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creamfreesh

Full Member
5+ Year Member
Mar 10, 2014
22
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  1. Medical Student
    I'm wondering if people who have interviewed in Rad Onc can share their experience about having a back up specialty. According to the NMRP charting outcomes in 2016, 89 Rad Onc applicants who matched applied to more than one specialty. I assumed that the majority of these people (the 39 people who applied to 2 specialties) are counted as such because they also ranked PGY1 or Transitional years as well. Nevertheless, that data begs two questions to someone uninitiated, like myself:

    1) Since all Radiation Oncology residents must complete at least a transitional year or preliminary IM year, how does one account for the 60 people who only ranked 1 specialty - Rad Onc?

    2) For the students who ranked 3+ specialties, what are the additional specialties they ranked besides Rad Onc, and more importantly, why? Is this considered an overall wise strategy, or is it an unnecessary measure to take if one has a decent application and applies very broadly to a wide range of Rad Onc programs?

    I find this data all very confusing. I was under the impression that the "rank lists" one established were separate for PGY1/Transitional year and Radiation Oncology, so to find that so many students applied to 2+ programs was surprising.
    https://www.nrmp.org/wp-content/uploads/2016/09/Charting-Outcomes-US-Allopathic-Seniors-2016.pdf
     
    Last edited:

    Carlin

    Junior Member
    15+ Year Member
    Aug 13, 2006
    428
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    1. Attending Physician
      To address your first question-

      When you rank an advanced (PGY2+) program, as the majority of radiation oncology residency programs are, you get the option to associate a prelim program rank list with it. So, for instance, you may rank Harvard rad onc #1, and then your number 1 prelim program might be Harvard prelim medicine, number 2 might be Tufts prelim medicine, number 3 might be another Boston area prelim, etc. Now your second rad onc program might be Stanford rad onc, so you have your associated prelim rank list that has Stanford IM #1 and some other Cali IM prelim #2, etc.

      If you just did this, you would only be considered as having ranked one program type in the eyes of the NRMP charting outcomes. (i.e. the 60 applicants)

      Now, a lot of rad onc applicants (myself included) will list a few prelim programs at the bottom of their main match list, beneath all of their rad onc ranks. This way, if you don't match into a rad onc program, you still might match into a prelim program and will have a job for your intern year. These people will be considered as having two program types, per the NRMP. If you don't include any prelim programs on your main match list, you do not have the potential of matching into just a prelim program in the event you do not match rad onc.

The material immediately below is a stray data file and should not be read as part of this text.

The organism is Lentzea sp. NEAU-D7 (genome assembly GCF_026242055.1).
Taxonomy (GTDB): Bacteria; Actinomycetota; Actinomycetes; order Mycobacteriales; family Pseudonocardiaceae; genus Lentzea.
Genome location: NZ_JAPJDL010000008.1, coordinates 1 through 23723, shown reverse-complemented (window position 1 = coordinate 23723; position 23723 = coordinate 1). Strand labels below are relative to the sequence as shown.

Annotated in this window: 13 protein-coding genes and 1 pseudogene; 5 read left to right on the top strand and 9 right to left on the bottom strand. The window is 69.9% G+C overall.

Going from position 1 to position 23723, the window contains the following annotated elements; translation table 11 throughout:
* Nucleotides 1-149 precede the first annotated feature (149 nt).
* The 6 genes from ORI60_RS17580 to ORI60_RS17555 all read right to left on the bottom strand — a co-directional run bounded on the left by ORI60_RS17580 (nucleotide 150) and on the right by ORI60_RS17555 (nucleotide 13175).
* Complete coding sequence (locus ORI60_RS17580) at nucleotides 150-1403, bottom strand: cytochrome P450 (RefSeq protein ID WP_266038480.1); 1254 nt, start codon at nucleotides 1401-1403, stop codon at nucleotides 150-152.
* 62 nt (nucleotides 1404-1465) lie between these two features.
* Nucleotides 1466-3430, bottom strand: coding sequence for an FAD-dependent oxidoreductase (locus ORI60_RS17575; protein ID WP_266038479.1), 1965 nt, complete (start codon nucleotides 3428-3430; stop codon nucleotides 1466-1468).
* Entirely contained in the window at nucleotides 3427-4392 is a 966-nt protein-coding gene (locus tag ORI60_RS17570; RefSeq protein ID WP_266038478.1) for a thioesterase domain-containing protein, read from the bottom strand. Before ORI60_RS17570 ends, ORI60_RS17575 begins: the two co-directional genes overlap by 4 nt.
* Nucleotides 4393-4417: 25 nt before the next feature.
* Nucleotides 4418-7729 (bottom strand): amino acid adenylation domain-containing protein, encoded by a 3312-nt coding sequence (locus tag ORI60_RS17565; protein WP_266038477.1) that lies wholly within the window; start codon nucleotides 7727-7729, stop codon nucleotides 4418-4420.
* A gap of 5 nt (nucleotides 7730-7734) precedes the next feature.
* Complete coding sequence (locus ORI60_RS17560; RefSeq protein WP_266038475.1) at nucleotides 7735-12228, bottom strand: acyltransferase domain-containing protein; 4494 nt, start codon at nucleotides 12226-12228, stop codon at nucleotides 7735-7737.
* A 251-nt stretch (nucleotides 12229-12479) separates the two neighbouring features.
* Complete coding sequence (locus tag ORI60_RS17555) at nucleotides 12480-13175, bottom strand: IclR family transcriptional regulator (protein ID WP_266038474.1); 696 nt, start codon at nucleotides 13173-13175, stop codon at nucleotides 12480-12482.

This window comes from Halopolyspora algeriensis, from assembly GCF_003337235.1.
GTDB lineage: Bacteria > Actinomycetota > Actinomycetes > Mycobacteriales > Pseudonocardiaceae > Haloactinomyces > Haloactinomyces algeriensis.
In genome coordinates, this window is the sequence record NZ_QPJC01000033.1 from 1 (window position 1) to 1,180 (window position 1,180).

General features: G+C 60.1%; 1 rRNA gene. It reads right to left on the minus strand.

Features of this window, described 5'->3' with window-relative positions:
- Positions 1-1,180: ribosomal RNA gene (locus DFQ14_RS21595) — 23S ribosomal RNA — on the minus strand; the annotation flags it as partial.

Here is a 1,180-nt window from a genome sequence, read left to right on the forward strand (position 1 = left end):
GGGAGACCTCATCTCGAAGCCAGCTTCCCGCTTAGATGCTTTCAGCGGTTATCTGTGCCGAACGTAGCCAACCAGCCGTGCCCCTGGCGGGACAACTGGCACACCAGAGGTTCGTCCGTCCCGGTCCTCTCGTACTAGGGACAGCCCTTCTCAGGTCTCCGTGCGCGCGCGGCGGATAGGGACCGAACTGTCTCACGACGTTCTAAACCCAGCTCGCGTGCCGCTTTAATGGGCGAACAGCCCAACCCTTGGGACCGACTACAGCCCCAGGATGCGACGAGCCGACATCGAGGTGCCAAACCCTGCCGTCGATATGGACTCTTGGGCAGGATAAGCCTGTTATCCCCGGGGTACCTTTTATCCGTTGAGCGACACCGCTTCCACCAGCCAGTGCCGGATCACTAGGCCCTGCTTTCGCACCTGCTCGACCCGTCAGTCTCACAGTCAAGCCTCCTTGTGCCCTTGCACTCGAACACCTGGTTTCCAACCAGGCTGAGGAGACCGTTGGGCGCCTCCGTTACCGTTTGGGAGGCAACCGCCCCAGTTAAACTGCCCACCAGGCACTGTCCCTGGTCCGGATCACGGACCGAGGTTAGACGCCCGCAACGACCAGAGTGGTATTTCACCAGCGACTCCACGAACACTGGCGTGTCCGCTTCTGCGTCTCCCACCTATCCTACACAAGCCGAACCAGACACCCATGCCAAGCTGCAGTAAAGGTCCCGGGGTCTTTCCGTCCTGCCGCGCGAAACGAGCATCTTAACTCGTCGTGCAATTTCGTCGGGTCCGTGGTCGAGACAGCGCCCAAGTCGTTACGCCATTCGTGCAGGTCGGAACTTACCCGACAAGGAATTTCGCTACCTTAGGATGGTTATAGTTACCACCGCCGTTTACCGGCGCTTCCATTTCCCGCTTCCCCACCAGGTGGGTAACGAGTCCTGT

fw5tape6kq

      Full Member
      5+ Year Member
      May 28, 2012
      182
      41
      1. Medical Student
        To address your first question-

        When you rank an advanced (PGY2+) program, as the majority of radiation oncology residency programs are, you get the option to associate a prelim program rank list with it. So, for instance, you may rank Harvard rad onc #1, and then your number 1 prelim program might be Harvard prelim medicine, number 2 might be Tufts prelim medicine, number 3 might be another Boston area prelim, etc. Now your second rad onc program might be Stanford rad onc, so you have your associated prelim rank list that has Stanford IM #1 and some other Cali IM prelim #2, etc.

        If you just did this, you would only be considered as having ranked one program type in the eyes of the NRMP charting outcomes. (i.e. the 60 applicants)

        Now, a lot of rad onc applicants (myself included) will list a few prelim programs at the bottom of their main match list, beneath all of their rad onc ranks. This way, if you don't match into a rad onc program, you still might match into a prelim program and will have a job for your intern year. These people will be considered as having two program types, per the NRMP. If you don't include any prelim programs on your main match list, you do not have the potential of matching into just a prelim program in the event you do not match rad onc.
        I'm curious looking over the OP's post and your response: when you ranked those prelim programs, did you use separate non Rad-onc letters/ a non-Rad Onc personal statement for them?
         

        Carlin

        Junior Member
        15+ Year Member
        Aug 13, 2006
        428
        68
        34
        1. Attending Physician
          I'm curious looking over the OP's post and your response: when you ranked those prelim programs, did you use separate non Rad-onc letters/ a non-Rad Onc personal statement for them?

          No I used the same personal statement. Prelim programs know that you're applying to them to fulfill a requirement, and not because it's your lifelong dream to be a prelim intern. I used mostly the same letters but swapped out a letter from a research advisor for one from an IM attending who I knew from my sub-I.
           
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